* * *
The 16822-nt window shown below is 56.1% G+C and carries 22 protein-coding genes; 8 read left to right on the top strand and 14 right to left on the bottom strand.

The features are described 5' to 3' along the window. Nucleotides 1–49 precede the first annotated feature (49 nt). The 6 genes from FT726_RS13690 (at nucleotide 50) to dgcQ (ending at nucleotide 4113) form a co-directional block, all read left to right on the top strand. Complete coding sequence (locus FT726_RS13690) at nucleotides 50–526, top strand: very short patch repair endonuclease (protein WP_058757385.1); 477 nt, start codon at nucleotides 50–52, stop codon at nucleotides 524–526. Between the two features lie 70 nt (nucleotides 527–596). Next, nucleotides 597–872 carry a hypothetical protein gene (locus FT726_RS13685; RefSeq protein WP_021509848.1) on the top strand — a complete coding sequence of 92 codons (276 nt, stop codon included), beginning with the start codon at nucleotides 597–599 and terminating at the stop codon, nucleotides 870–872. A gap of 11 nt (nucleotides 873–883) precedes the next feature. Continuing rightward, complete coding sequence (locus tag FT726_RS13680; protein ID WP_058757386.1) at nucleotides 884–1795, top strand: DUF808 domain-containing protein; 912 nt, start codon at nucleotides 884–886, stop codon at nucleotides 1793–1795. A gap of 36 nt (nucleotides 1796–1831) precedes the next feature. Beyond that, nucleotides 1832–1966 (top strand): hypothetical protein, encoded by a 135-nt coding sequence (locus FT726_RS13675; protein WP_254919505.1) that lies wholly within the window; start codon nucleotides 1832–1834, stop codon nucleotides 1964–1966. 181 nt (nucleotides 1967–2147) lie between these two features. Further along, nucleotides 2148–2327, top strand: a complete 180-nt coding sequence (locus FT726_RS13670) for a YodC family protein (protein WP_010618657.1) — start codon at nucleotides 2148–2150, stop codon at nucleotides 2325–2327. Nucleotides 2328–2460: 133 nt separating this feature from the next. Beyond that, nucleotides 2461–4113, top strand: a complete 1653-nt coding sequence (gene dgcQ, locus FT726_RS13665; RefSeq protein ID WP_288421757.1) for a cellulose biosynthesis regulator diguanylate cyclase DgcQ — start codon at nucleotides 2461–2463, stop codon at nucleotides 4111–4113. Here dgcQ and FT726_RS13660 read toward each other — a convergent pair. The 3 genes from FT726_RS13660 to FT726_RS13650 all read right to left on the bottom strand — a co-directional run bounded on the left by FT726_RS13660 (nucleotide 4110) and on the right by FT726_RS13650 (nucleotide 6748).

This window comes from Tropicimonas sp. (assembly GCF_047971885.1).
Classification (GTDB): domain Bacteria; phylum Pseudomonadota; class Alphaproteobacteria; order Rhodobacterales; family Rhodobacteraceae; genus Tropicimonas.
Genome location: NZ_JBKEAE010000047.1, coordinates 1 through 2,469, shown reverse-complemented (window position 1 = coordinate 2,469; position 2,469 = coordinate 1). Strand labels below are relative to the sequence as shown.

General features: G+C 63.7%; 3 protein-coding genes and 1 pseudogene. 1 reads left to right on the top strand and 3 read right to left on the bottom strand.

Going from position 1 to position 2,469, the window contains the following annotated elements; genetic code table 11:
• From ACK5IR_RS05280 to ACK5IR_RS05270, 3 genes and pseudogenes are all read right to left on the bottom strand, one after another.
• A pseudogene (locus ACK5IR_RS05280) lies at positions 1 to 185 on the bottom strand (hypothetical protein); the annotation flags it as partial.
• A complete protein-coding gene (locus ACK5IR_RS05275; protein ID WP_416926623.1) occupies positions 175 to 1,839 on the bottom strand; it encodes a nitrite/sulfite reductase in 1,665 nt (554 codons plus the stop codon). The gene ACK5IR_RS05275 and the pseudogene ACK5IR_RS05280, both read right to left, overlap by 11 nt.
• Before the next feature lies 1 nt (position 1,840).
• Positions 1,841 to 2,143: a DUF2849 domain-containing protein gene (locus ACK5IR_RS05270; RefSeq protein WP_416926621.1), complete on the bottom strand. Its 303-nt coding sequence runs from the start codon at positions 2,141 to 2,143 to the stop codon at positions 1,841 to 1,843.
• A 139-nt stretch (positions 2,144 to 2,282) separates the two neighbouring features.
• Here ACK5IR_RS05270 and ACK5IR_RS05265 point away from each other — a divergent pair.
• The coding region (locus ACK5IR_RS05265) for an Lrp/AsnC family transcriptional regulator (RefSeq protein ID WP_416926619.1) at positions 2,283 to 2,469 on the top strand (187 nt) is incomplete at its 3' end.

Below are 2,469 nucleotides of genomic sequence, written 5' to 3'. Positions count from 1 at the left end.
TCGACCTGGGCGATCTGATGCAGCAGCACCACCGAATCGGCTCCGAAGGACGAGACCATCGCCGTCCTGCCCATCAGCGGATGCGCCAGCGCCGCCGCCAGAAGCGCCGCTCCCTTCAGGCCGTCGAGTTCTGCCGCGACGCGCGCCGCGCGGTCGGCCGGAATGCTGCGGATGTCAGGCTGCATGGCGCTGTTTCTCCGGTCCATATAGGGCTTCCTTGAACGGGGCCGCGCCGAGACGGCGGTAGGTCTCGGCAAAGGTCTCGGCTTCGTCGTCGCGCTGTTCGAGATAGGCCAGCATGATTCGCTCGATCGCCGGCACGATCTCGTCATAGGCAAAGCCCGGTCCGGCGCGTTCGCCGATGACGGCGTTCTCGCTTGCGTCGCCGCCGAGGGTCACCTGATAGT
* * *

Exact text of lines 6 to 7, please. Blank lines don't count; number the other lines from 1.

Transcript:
General features: G+C 63.7%; 3 protein-coding genes and 1 pseudogene. 1 reads left to right on the top strand and 3 read right to left on the bottom strand.

Going from position 1 to position 2,469, the window contains the following annotated elements; genetic code table 11: